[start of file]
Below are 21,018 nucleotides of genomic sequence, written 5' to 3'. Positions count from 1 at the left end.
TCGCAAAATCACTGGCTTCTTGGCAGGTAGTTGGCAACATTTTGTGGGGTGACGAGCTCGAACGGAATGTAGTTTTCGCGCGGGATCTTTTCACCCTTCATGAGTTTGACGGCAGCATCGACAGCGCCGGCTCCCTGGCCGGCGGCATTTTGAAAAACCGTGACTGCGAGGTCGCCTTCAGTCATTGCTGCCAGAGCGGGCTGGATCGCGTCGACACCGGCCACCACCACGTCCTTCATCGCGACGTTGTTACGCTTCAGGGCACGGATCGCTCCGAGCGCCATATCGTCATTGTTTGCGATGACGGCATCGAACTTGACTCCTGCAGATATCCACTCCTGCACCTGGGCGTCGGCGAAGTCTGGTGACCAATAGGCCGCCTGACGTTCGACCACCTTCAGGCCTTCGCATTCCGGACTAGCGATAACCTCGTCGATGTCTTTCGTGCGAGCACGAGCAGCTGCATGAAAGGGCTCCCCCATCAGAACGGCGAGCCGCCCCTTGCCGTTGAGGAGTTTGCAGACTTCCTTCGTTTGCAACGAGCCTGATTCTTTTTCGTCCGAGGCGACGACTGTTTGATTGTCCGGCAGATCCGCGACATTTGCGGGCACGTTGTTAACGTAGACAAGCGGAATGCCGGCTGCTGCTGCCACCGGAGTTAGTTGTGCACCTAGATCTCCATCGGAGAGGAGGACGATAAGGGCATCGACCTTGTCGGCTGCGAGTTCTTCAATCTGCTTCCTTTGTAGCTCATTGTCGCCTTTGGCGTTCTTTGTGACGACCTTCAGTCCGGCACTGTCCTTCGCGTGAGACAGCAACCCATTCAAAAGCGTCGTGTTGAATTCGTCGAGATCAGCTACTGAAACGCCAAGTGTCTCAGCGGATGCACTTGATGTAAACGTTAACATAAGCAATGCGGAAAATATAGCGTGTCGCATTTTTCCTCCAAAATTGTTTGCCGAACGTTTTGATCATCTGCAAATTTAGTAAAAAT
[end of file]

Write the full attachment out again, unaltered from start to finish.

Below are 21,018 nucleotides of genomic sequence, written 5' to 3'. Positions count from 1 at the left end.
TCGCAAAATCACTGGCTTCTTGGCAGGTAGTTGGCAACATTTTGTGGGGTGACGAGCTCGAACGGAATGTAGTTTTCGCGCGGGATCTTTTCACCCTTCATGAGTTTGACGGCAGCATCGACAGCGCCGGCTCCCTGGCCGGCGGCATTTTGAAAAACCGTGACTGCGAGGTCGCCTTCAGTCATTGCTGCCAGAGCGGGCTGGATCGCGTCGACACCGGCCACCACCACGTCCTTCATCGCGACGTTGTTACGCTTCAGGGCACGGATCGCTCCGAGCGCCATATCGTCATTGTTTGCGATGACGGCATCGAACTTGACTCCTGCAGATATCCACTCCTGCACCTGGGCGTCGGCGAAGTCTGGTGACCAATAGGCCGCCTGACGTTCGACCACCTTCAGGCCTTCGCATTCCGGACTAGCGATAACCTCGTCGATGTCTTTCGTGCGAGCACGAGCAGCTGCATGAAAGGGCTCCCCCATCAGAACGGCGAGCCGCCCCTTGCCGTTGAGGAGTTTGCAGACTTCCTTCGTTTGCAACGAGCCTGATTCTTTTTCGTCCGAGGCGACGACTGTTTGATTGTCCGGCAGATCCGCGACATTTGCGGGCACGTTGTTAACGTAGACAAGCGGAATGCCGGCTGCTGCTGCCACCGGAGTTAGTTGTGCACCTAGATCTCCATCGGAGAGGAGGACGATAAGGGCATCGACCTTGTCGGCTGCGAGTTCTTCAATCTGCTTCCTTTGTAGCTCATTGTCGCCTTTGGCGTTCTTTGTGACGACCTTCAGTCCGGCACTGTCCTTCGCGTGAGACAGCAACCCATTCAAAAGCGTCGTGTTGAATTCGTCGAGATCAGCTACTGAAACGCCAAGTGTCTCAGCGGATGCACTTGATGTAAACGTTAACATAAGCAATGCGGAAAATATAGCGTGTCGCATTTTTCCTCCAAAATTGTTTGCCGAACGTTTTGATCATCTGCAAATTTAGTAAAAAT